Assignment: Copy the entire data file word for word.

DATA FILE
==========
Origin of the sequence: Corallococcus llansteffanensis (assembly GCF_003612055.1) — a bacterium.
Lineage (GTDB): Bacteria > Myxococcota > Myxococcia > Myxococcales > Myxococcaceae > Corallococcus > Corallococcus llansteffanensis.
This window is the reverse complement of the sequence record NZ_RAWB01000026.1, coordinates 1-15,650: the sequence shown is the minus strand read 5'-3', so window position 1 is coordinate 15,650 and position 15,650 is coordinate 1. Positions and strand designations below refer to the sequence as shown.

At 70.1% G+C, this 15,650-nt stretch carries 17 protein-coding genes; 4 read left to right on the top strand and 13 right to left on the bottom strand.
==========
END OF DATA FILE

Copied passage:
Origin of the sequence: Corallococcus llansteffanensis (assembly GCF_003612055.1) — a bacterium.
Lineage (GTDB): Bacteria > Myxococcota > Myxococcia > Myxococcales > Myxococcaceae > Corallococcus > Corallococcus llansteffanensis.
This window is the reverse complement of the sequence record NZ_RAWB01000026.1, coordinates 1-15,650: the sequence shown is the minus strand read 5'-3', so window position 1 is coordinate 15,650 and position 15,650 is coordinate 1. Positions and strand designations below refer to the sequence as shown.

At 70.1% G+C, this 15,650-nt stretch carries 17 protein-coding genes; 4 read left to right on the top strand and 13 right to left on the bottom strand.